Thanks, Jane Jacobs

While reading James C. Scott’s Seeing Like a State, I encountered the ideas of Jane Jacobs. A few moments of investigation reveal that it’s the anniversary of her death back in 2006. So unprepared and unworthy though I feel, I’ve cobbled together these thoughts as a little ode to her.

For context, I’m feeling pretty post-city these days. I realize such a wholly dismissive attitude betrays unsubstantial thinking—I can’t really defend this point of view; for now, it’s pure sensibility. But the basis of my distaste for urban life is how easily our natural reality is shoved aside make room for constructs, whether brick and mortar or social. 

It’s just hard to situate one’s self close to nature when one lives in a city. Drawing associations between one’s actions and one’s impact requires a cognitive stretch that exhausts the resources of even the more conscientious among us when buildings and HOAs get in the way. So the feedback loops that can be potentially quite short and obvious when one lives unsupervised in the countryside become sprawling and obscured in urban places. Outside of cities, ignoring our impact on nature requires cognitive dissonance. Within them, it’s just the path of least resistance.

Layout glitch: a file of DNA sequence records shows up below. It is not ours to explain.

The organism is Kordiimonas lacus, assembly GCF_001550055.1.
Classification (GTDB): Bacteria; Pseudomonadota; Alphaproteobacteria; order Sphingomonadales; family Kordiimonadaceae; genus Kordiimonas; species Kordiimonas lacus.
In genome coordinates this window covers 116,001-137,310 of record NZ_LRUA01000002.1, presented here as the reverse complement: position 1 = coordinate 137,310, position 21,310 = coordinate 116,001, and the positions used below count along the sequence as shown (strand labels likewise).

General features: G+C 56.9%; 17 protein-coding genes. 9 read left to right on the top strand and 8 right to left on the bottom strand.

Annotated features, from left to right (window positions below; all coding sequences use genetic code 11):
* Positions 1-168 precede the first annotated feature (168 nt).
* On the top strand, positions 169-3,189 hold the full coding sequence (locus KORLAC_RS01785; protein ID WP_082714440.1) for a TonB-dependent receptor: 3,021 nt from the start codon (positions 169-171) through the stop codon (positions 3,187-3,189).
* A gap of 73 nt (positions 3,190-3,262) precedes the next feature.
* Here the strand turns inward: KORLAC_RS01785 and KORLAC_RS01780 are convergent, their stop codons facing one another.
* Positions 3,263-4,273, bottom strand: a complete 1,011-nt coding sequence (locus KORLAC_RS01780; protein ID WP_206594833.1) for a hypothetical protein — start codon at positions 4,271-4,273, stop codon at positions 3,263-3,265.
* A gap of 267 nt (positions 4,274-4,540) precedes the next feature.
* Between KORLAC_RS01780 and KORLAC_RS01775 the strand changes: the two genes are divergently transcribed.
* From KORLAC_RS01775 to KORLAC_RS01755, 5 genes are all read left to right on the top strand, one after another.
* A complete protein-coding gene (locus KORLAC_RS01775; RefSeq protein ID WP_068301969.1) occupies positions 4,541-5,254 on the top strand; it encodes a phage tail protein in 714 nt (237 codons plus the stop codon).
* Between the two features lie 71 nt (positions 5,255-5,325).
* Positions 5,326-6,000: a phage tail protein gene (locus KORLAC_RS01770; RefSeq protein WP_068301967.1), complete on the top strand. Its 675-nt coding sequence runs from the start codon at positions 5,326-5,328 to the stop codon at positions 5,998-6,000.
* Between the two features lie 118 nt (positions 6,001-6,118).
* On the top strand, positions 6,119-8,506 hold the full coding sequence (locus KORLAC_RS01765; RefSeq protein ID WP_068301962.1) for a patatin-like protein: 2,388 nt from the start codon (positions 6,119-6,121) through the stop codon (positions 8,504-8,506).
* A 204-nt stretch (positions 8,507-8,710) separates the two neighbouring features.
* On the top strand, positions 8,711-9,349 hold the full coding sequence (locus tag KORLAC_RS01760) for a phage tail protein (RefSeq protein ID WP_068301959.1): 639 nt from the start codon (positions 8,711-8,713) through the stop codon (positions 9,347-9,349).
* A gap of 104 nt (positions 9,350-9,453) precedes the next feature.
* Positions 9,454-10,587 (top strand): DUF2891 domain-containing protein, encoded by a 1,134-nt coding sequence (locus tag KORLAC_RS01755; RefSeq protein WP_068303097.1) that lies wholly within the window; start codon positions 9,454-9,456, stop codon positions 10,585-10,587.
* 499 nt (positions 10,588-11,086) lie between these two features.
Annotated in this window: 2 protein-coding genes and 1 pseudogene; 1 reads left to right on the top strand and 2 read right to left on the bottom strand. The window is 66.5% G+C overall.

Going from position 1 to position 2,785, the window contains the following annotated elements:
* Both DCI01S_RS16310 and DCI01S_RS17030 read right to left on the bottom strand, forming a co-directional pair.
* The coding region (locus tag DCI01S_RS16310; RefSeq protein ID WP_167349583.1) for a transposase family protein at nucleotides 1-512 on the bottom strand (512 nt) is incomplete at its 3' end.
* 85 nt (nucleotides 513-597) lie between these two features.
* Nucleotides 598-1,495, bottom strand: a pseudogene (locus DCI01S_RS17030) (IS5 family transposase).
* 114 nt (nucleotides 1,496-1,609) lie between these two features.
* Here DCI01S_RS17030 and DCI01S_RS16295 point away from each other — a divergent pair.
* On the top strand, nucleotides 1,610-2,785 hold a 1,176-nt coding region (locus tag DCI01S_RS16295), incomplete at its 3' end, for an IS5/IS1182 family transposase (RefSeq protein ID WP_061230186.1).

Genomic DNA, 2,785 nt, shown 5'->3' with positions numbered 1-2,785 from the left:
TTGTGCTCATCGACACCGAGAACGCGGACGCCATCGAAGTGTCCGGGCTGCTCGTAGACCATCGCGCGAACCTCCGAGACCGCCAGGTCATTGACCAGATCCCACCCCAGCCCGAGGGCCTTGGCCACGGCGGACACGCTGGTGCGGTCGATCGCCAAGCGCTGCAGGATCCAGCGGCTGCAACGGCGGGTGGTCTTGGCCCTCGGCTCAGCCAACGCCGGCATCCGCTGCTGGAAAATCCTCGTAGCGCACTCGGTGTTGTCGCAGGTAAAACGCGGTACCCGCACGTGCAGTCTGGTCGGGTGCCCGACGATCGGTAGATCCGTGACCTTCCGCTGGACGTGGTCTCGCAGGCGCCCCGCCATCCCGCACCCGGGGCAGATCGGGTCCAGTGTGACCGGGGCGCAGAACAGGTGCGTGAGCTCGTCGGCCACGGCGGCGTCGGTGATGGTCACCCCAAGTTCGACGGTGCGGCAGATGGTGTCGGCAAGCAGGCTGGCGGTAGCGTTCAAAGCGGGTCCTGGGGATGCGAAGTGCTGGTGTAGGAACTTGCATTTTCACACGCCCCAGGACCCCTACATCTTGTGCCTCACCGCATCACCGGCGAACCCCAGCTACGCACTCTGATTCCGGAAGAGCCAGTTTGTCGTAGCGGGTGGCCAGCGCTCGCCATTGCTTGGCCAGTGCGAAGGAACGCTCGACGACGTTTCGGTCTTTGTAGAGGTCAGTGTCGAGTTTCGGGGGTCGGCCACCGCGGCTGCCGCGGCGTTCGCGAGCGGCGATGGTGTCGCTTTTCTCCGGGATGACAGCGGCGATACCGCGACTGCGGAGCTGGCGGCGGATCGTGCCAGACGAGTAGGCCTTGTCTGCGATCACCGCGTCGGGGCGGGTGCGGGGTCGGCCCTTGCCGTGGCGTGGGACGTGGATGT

But if I ever again live in a city I hope it’s one with a little of Jane Jacobs’ blood flowing through its proverbial veins. In an era still shaped by High Modernist thought, which prescribed upon cities a gridwork of legibility and planned utility, Jacobs advocated for a design ethic that caused people to collide in a bustle of informal activity and exchange. Concepts we take for granted today, like the value of urban density, social capital, and mixed-use—ideas at the heart of New Urbanism—owe Jacobs a debt of gratitude for being their champion.

Jacobs’ vision for city life is one of involvement and connectivity, a metaphorically mycelial dynamic wherein the otherwise fracturing effects of roadways and city blocks are overcome with sensible design--where the planning institutions facilitate humanity over legibility, and natural activity over controlled predictability.

This is why, in a foray of admitted geekery, I gave a shoutout to Jane Jacobs in a recent panel discussion at Raleigh City Farm. The beauty of that farm is that it’s situated at the nexus of otherwise distinct parts of the city. What used to be an unproductive empty lot is now a lively, multidimensional hub of economic and ecological activity. Perennial permaculture plantings flow in and out of highly productive annual row crops. Youngsters with a savvy hydroponics enterprise rub shoulders with old folks born and bred in Raleigh. When citizens buying a bike or a bottle of wine at the nearby shops (which arguably would never have found a footing had the Farm not moved in first), they encounter land, which as Henry George reminds us is the basis of all economy… and all life. And because the farm exists at a common corridor, they also meet neighbors of vastly different socioeconomic backgrounds whom they may otherwise never encounter.